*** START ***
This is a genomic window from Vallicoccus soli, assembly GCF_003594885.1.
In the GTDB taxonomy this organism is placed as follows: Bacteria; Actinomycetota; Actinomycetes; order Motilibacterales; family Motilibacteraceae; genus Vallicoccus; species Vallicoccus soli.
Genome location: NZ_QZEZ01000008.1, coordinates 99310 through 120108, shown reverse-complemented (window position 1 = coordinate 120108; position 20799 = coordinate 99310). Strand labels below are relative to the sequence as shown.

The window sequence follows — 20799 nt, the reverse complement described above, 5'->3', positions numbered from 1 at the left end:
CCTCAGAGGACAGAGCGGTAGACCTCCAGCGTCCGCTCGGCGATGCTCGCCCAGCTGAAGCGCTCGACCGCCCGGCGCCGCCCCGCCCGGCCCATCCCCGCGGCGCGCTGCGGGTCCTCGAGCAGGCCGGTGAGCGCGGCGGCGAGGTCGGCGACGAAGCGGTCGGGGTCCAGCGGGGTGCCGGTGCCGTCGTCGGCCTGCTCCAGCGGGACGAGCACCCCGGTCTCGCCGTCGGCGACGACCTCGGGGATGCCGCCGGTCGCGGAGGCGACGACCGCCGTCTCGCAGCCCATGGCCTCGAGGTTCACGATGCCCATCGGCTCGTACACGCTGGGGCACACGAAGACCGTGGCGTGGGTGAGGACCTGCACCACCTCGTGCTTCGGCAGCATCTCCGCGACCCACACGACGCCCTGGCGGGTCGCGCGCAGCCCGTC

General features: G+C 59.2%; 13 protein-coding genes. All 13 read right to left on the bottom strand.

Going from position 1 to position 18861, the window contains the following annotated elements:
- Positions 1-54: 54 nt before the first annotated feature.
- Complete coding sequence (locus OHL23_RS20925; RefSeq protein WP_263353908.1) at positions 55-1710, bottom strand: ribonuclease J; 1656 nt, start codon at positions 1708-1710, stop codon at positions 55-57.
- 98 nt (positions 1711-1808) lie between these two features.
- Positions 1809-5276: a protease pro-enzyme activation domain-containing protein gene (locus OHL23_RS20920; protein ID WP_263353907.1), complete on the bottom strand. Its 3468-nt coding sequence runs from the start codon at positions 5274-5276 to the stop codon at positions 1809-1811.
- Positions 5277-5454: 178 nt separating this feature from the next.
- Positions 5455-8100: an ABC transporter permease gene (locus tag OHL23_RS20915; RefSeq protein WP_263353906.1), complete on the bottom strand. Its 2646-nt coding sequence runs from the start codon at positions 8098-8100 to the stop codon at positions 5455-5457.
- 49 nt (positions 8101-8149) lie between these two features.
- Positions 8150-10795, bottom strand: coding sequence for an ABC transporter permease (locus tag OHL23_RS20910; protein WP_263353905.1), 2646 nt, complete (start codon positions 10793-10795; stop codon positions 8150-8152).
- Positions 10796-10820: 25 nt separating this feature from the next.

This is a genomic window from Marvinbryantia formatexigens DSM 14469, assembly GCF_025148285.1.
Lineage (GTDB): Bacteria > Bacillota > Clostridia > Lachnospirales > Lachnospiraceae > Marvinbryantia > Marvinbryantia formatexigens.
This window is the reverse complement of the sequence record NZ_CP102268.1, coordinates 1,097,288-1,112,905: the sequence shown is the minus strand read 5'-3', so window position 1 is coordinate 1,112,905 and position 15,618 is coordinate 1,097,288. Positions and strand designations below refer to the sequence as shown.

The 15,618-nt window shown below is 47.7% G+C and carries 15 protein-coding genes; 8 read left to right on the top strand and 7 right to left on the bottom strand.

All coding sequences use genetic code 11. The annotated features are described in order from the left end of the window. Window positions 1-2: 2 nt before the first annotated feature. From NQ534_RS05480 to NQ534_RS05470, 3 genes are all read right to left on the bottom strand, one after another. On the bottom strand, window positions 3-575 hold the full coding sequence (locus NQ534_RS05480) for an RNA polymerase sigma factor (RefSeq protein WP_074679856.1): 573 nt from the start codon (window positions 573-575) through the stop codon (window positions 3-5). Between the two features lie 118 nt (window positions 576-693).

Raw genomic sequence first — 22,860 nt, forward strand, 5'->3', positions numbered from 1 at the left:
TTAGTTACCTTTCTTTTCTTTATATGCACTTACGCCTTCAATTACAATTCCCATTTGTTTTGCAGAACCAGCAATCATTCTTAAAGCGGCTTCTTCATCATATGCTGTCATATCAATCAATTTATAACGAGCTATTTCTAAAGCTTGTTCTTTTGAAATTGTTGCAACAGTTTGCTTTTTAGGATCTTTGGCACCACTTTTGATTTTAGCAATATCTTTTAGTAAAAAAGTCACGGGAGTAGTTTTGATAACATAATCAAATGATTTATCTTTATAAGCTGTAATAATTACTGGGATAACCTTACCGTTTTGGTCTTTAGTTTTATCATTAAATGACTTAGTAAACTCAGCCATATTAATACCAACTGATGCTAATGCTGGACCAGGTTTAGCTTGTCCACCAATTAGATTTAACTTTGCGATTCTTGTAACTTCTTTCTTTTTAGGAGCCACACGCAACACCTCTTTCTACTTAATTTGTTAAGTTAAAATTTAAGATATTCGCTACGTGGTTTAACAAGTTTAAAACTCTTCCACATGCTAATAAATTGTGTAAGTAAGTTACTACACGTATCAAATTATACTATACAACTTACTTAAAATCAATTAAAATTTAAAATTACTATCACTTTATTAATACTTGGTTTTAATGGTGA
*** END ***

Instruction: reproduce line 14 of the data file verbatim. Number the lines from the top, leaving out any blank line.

- 49 nt (positions 8101-8149) lie between these two features.